AP: We see our work as in line with this literature - gender norms can lead women to have worse labor market outcomes. One branch of literature studies the effect of having children on men and women’s labor market outcomes and tends to find that women’s careers suffer more than men’s after having a child. Our paper is related, but shows how these norms and the marriage market can affect women’s labor market success even before they are married.
EE: How has your paper been received by the public? I would imagine that it is hard to talk about these issues with some people?
AP: It hasn’t been particularly hard to talk with people about the results of our paper. It seems many people had a feeling that single women face a trade-off between the labor market and the marriage market - and it’s been nice to be able to formalize this.
EE: Have you at all considered using variation in sexual orientation to study whether non-heterosexual women and men face any similar trade-offs? Or have you thought to use non-heterosexual women as a sort of control group for the mechanism you’re identifying?
AP: We have thought about that, and would like to be able to explore the behavior of women who are not on the heterosexual marriage market. Unfortunately we don’t have data on sexual orientation, and even if we did, I don’t think we’d have enough power to identify anything given the sample size that we’re working with.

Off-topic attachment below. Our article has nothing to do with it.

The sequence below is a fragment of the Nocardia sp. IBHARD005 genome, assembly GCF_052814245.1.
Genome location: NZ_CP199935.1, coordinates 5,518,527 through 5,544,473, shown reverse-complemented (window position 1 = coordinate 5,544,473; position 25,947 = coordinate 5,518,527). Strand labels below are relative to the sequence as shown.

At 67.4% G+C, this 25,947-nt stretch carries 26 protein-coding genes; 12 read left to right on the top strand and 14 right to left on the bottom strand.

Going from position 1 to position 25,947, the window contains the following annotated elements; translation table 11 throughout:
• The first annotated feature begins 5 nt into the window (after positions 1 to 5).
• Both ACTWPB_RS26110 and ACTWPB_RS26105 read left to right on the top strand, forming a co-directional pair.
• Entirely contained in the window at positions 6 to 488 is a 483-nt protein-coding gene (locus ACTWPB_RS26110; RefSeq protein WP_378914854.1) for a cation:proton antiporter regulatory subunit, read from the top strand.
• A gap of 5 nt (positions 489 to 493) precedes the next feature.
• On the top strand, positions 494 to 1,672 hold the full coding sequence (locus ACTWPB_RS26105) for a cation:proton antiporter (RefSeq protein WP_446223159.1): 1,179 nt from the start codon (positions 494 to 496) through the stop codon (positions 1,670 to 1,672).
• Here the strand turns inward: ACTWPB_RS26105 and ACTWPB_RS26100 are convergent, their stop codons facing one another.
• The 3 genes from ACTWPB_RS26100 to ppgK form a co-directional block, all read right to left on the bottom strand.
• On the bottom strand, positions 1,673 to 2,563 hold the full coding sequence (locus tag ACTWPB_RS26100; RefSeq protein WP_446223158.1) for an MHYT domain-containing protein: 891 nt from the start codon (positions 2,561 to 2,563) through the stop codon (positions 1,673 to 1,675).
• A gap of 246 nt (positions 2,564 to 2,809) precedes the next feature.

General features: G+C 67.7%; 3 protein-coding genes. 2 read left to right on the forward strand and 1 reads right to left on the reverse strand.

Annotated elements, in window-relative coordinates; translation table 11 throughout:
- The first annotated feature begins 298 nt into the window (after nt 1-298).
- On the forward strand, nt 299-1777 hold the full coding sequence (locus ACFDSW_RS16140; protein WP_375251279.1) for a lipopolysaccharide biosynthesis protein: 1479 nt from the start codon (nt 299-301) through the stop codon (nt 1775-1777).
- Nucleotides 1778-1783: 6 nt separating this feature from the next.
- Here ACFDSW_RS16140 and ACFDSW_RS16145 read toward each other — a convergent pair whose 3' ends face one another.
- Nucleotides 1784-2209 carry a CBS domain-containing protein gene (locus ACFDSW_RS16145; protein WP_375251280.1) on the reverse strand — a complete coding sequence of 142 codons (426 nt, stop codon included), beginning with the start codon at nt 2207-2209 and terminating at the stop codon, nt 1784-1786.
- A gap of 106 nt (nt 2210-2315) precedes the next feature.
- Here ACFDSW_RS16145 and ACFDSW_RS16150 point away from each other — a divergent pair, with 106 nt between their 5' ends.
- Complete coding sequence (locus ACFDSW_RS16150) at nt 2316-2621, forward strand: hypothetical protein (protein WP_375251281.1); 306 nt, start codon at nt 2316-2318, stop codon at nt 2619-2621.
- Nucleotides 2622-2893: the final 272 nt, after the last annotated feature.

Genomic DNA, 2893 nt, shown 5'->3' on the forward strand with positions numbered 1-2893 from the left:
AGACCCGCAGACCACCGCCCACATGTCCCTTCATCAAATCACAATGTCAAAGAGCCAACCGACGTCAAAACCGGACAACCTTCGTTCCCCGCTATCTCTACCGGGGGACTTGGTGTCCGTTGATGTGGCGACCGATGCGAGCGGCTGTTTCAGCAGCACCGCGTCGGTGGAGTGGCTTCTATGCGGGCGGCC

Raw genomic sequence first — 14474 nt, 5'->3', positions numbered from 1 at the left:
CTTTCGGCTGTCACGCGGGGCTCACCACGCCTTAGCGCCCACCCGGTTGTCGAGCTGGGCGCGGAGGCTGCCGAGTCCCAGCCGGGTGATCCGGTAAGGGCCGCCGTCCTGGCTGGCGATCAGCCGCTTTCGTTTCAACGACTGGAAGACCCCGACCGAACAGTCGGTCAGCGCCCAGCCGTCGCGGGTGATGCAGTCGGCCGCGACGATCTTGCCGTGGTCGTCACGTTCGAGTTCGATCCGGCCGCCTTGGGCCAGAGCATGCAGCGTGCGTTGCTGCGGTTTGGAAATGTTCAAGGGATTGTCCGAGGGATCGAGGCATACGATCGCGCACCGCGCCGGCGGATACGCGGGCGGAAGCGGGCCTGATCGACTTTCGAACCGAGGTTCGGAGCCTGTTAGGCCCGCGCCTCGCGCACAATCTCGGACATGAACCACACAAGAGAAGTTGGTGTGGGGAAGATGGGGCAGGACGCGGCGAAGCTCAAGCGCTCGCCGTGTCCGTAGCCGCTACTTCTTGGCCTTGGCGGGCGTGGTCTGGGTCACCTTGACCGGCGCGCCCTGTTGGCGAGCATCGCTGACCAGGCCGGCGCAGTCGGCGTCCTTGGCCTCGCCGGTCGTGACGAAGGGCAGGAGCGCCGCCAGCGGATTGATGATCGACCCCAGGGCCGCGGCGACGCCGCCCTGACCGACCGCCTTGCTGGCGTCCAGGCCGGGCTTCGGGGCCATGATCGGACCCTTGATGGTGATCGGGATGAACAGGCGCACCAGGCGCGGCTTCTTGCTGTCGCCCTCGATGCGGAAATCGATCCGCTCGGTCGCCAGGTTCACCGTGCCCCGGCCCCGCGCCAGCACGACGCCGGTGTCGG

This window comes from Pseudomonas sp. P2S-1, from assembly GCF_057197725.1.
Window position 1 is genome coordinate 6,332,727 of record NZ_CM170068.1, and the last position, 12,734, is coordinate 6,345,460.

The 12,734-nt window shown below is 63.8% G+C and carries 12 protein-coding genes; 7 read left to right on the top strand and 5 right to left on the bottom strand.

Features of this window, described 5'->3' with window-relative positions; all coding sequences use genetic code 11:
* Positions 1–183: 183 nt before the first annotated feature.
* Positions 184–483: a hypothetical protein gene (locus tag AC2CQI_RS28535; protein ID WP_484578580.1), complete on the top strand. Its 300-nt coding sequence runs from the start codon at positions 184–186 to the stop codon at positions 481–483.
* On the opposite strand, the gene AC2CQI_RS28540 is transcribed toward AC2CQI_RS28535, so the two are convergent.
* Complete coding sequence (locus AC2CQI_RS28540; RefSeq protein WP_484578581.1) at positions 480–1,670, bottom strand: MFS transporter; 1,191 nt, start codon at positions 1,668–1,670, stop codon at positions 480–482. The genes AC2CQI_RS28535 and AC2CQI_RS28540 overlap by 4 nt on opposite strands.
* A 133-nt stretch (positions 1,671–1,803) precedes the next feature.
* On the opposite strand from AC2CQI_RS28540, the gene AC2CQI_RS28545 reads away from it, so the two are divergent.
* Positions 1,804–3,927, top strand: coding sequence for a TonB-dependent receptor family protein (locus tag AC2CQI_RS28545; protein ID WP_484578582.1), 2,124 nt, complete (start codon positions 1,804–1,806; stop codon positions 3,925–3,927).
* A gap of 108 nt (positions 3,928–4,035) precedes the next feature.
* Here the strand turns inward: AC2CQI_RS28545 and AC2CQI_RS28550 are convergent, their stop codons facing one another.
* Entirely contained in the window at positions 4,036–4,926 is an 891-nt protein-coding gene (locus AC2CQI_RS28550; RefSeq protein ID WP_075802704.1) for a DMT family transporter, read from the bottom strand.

EE: Was there anything you found while writing this paper and running this experiment that particularly surprised you?
AP: The magnitude of these results was pretty surprising to me. My co-authors and I started this project to test whether single women respond to this trade-off, so we weren’t particularly surprised that they did. But the extent to which single women made themselves look less professionally appealing due to marriage market concerns was striking. For example, single women reported being willing to travel an average of seven fewer days a month when their answers would be seen by their classmates. That is a large difference, implying potentially dramatic professional sacrifices.
EE: So, what is your next step with this work?
AP: There are two branches of things that we’re interested in. One is to extend our results to different contexts such as high schools, colleges, and jobs, looking at the long run effects on women’s labor market and marriage market outcomes. The second is what policies could help mitigate the trade-off that leads women to under-invest in their careers. For example, we might think that we want to make women’s actions private, but that’s really hard to do. Something that may be more feasible would be to change some of the defaults, like going from hand-raising in-class to cold-calling. If women participate less in class because participating signals an undesirable trait to the marriage market, cold-calling might remove this signal and lead women to participate more.
While the results in this paper highlight some of the challenges in improving labor market opportunities for women, the paper also signifies an important line of work going on in economics. In order to increase equality in the labor market, we must understand the precise obstacles that women face. I look forward to seeing what other work this paper will motivate and how the discipline will respond.
Author: Emily Eisner